The Indians by whom I was taken were a party of Shawnees,* if I remember right, that lived, when at home, a long distance down the Ohio.

My former Indian masters and the two squaws were soon ready to leave the fort, and accordingly embarked -- the Indians in a large canoe, and the two squaws and myself in a small one-and went down the Ohio. When we set off, an Indian in the forward canoe took the scalps of my former friends, strung them on a pole that he placed upon his shoulder, and in that manner carried them, standing in the stern of the canoe directly before us, as we sailed down the river, to the town where the two squaws resided.

On the way we passed a Shawnee town, where I saw a number of heads, arms, legs, and other fragments of the bodies of some white people who had just been burned. The parts that remained were hanging on a pole, which was supported at each end by a crotch stuck in the ground, and were roasted or burnt black as a coal. The fire was yet burning; and the whole appearance afforded a spectacle so shocking that even to this day the blood almost curdles in my veins when I think of them.

At night we arrived at a small Seneca Indian town, at the mouth of a small river that was called by the Indians, in the Seneca language, She-nan-jee, about eighty miles by water from the fort, where the two squaws to whom I belonged resided. There we landed, and the Indians went on; which was the last I ever saw of them.

Having made fast to the shore, the squaws left me in the canoe while they went to their wigwam or house in the town, and returned with a suit of Indian clothing, all new, and very clean and nice. My clothes, though whole and good when I was taken, were now torn in pieces, so that I was almost naked. They first undressed me, and threw my rags into the river; then washed me clean and dressed me in the new suit they had just brought, in complete Indian style; and then led me home and seated me in the center of their wigwam.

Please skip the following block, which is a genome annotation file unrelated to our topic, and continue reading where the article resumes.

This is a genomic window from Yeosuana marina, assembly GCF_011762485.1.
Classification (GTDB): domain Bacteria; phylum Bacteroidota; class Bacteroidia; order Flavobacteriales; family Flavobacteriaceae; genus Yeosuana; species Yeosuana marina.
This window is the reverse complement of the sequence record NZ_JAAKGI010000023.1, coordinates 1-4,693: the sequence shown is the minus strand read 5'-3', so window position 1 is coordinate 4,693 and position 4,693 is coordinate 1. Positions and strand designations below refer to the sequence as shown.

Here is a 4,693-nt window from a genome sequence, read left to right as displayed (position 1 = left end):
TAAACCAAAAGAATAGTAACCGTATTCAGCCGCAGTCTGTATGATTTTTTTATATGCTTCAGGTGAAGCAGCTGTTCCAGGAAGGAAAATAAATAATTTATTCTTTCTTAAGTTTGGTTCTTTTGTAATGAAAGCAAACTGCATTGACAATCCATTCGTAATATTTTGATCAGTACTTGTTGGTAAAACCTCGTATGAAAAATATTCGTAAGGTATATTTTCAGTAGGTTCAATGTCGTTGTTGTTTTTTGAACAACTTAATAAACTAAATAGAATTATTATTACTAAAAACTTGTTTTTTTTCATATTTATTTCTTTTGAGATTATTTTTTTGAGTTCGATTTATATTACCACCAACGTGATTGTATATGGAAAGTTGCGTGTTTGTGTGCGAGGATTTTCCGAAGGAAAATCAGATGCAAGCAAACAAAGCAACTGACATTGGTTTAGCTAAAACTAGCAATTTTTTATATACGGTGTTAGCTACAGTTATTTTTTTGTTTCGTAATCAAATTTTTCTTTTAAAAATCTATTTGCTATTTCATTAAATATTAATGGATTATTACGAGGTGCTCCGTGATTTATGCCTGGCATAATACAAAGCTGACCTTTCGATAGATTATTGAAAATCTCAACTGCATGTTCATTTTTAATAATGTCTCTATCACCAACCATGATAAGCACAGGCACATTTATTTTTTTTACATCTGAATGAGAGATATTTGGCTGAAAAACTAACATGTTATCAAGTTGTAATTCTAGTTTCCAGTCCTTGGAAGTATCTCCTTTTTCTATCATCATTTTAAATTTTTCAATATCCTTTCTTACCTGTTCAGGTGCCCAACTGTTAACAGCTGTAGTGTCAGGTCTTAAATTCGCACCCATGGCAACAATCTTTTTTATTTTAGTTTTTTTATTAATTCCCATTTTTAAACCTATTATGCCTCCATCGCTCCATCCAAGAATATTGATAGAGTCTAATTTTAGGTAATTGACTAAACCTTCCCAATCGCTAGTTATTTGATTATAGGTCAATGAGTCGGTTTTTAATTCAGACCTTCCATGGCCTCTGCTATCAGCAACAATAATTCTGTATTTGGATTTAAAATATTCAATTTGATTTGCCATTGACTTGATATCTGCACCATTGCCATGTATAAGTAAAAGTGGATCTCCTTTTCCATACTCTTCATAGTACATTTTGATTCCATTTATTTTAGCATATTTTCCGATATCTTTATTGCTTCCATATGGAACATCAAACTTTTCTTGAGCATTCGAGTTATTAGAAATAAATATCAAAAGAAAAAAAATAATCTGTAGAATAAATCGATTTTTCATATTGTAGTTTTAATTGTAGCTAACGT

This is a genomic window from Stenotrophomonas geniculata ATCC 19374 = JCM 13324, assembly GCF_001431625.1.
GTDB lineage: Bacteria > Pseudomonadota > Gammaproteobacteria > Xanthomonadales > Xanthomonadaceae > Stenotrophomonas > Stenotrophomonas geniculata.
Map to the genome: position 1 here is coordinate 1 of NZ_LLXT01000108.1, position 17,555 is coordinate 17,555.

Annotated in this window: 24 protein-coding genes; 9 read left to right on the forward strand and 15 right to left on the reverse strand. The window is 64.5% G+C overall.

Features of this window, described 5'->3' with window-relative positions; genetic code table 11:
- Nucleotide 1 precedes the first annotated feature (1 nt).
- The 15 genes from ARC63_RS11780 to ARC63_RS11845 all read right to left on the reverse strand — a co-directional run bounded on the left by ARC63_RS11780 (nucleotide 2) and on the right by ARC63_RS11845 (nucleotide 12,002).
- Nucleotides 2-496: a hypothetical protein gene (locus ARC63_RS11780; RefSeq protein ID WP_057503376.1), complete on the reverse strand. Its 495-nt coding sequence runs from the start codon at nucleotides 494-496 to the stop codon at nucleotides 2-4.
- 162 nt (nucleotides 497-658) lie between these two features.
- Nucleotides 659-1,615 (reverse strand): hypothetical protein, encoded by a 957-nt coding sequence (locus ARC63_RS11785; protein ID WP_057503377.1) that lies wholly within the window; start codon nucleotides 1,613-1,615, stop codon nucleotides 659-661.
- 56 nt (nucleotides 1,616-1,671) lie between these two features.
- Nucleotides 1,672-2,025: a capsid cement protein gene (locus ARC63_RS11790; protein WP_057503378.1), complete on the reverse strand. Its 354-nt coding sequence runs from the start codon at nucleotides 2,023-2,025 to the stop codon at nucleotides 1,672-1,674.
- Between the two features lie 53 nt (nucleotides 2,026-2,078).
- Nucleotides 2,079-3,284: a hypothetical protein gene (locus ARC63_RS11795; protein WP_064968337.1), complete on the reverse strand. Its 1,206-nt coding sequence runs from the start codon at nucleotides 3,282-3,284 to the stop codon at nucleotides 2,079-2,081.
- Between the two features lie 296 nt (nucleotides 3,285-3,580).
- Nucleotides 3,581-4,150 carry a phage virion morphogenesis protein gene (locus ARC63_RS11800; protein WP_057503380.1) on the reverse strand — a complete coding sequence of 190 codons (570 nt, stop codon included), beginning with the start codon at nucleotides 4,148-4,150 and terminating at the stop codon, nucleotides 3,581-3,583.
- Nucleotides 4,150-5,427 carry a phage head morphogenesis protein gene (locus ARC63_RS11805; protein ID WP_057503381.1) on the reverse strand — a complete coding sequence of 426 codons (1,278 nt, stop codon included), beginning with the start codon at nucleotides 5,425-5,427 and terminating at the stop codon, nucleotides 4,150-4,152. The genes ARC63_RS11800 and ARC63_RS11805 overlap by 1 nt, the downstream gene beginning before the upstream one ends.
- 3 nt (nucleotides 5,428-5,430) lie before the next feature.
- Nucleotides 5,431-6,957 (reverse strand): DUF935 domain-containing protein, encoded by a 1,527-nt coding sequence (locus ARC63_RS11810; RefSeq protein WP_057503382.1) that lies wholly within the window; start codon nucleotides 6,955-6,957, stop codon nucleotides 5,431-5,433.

I had been in that situation but a few minutes before all the squaws in the town came in to see me. I was soon surrounded by them, and they immediately set up a most dismal howling, crying bitterly, and wringing their hands in all the agonies of grief for a deceased relative.

Their tears flowed freely, and they exhibited all the signs of real mourning. At the commencement of this scene, one of their number began, in a voice somewhat between speaking and singing, to recite some words to the following purport, and continued the recitation till the ceremony was ended; the company at the same time varying the appearance of their countenances, gestures, and tone of voice, so as to correspond with the sentiments expressed by their leader.